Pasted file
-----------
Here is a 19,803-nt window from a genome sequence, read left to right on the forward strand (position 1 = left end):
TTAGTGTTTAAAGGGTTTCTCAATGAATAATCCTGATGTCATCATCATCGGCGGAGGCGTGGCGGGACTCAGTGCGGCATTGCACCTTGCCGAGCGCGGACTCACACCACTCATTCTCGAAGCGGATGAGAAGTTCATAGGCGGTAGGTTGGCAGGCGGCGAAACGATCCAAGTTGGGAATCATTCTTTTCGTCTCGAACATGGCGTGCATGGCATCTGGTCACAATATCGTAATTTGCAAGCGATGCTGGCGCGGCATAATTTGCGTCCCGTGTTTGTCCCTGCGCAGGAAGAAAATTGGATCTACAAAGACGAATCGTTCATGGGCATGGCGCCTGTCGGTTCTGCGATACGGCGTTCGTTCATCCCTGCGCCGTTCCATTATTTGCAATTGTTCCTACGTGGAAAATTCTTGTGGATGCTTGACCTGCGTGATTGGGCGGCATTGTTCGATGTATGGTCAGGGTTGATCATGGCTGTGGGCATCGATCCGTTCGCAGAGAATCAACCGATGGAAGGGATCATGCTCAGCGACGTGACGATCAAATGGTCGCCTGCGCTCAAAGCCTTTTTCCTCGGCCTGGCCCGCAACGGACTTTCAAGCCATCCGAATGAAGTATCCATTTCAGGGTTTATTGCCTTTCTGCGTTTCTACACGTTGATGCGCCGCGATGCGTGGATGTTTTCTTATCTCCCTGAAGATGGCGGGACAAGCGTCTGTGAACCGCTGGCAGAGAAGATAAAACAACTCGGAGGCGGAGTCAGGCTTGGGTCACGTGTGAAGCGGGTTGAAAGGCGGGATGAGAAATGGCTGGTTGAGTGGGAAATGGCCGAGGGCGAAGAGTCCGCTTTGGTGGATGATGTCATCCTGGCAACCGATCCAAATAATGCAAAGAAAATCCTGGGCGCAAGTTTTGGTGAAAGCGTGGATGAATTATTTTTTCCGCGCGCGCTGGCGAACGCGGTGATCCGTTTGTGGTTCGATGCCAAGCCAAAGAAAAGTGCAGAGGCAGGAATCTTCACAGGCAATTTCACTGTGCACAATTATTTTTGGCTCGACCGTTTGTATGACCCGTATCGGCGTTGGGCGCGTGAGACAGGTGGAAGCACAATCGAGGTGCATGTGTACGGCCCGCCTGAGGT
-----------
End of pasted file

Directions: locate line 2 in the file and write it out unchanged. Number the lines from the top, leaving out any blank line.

TTAGTGTTTAAAGGGTTTCTCAATGAATAATCCTGATGTCATCATCATCGGCGGAGGCGTGGCGGGACTCAGTGCGGCATTGCACCTTGCCGAGCGCGGACTCACACCACTCATTCTCGAAGCGGATGAGAAGTTCATAGGCGGTAGGTTGGCAGGCGGCGAAACGATCCAAGTTGGGAATCATTCTTTTCGTCTCGAACATGGCGTGCATGGCATCTGGTCACAATATCGTAATTTGCAAGCGATGCTGGCGCGGCATAATTTGCGTCCCGTGTTTGTCCCTGCGCAGGAAGAAAATTGGATCTACAAAGACGAATCGTTCATGGGCATGGCGCCTGTCGGTTCTGCGATACGGCGTTCGTTCATCCCTGCGCCGTTCCATTATTTGCAATTGTTCCTACGTGGAAAATTCTTGTGGATGCTTGACCTGCGTGATTGGGCGGCATTGTTCGATGTATGGTCAGGGTTGATCATGGCTGTGGGCATCGATCCGTTCGCAGAGAATCAACCGATGGAAGGGATCATGCTCAGCGACGTGACGATCAAATGGTCGCCTGCGCTCAAAGCCTTTTTCCTCGGCCTGGCCCGCAACGGACTTTCAAGCCATCCGAATGAAGTATCCATTTCAGGGTTTATTGCCTTTCTGCGTTTCTACACGTTGATGCGCCGCGATGCGTGGATGTTTTCTTATCTCCCTGAAGATGGCGGGACAAGCGTCTGTGAACCGCTGGCAGAGAAGATAAAACAACTCGGAGGCGGAGTCAGGCTTGGGTCACGTGTGAAGCGGGTTGAAAGGCGGGATGAGAAATGGCTGGTTGAGTGGGAAATGGCCGAGGGCGAAGAGTCCGCTTTGGTGGATGATGTCATCCTGGCAACCGATCCAAATAATGCAAAGAAAATCCTGGGCGCAAGTTTTGGTGAAAGCGTGGATGAATTATTTTTTCCGCGCGCGCTGGCGAACGCGGTGATCCGTTTGTGGTTCGATGCCAAGCCAAAGAAAAGTGCAGAGGCAGGAATCTTCACAGGCAATTTCACTGTGCACAATTATTTTTGGCTCGACCGTTTGTATGACCCGTATCGGCGTTGGGCGCGTGAGACAGGTGGAAGCACAATCGAGGTGCATGTGTACGGCCCGCCTGAGGT